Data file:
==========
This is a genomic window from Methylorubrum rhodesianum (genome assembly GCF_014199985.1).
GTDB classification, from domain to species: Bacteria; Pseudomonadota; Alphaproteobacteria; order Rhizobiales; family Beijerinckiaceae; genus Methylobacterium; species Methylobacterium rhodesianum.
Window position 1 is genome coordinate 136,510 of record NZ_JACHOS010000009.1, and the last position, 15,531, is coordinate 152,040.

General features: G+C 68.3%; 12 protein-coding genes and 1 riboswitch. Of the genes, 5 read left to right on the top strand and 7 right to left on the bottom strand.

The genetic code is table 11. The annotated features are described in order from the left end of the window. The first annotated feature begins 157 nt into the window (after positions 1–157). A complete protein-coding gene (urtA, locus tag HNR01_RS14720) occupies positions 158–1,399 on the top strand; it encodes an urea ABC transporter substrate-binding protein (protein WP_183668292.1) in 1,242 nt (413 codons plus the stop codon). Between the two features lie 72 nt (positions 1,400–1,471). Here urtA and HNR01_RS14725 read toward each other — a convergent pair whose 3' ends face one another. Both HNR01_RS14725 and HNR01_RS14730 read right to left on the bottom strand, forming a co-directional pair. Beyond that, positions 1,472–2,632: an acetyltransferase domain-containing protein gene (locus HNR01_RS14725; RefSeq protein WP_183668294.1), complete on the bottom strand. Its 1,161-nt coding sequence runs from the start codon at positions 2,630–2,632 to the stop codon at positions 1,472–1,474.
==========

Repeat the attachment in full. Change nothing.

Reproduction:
This is a genomic window from Methylorubrum rhodesianum (genome assembly GCF_014199985.1).
GTDB classification, from domain to species: Bacteria; Pseudomonadota; Alphaproteobacteria; order Rhizobiales; family Beijerinckiaceae; genus Methylobacterium; species Methylobacterium rhodesianum.
Window position 1 is genome coordinate 136,510 of record NZ_JACHOS010000009.1, and the last position, 15,531, is coordinate 152,040.

General features: G+C 68.3%; 12 protein-coding genes and 1 riboswitch. Of the genes, 5 read left to right on the top strand and 7 right to left on the bottom strand.

The genetic code is table 11. The annotated features are described in order from the left end of the window. The first annotated feature begins 157 nt into the window (after positions 1–157). A complete protein-coding gene (urtA, locus tag HNR01_RS14720) occupies positions 158–1,399 on the top strand; it encodes an urea ABC transporter substrate-binding protein (protein WP_183668292.1) in 1,242 nt (413 codons plus the stop codon). Between the two features lie 72 nt (positions 1,400–1,471). Here urtA and HNR01_RS14725 read toward each other — a convergent pair whose 3' ends face one another. Both HNR01_RS14725 and HNR01_RS14730 read right to left on the bottom strand, forming a co-directional pair. Beyond that, positions 1,472–2,632: an acetyltransferase domain-containing protein gene (locus HNR01_RS14725; RefSeq protein WP_183668294.1), complete on the bottom strand. Its 1,161-nt coding sequence runs from the start codon at positions 2,630–2,632 to the stop codon at positions 1,472–1,474.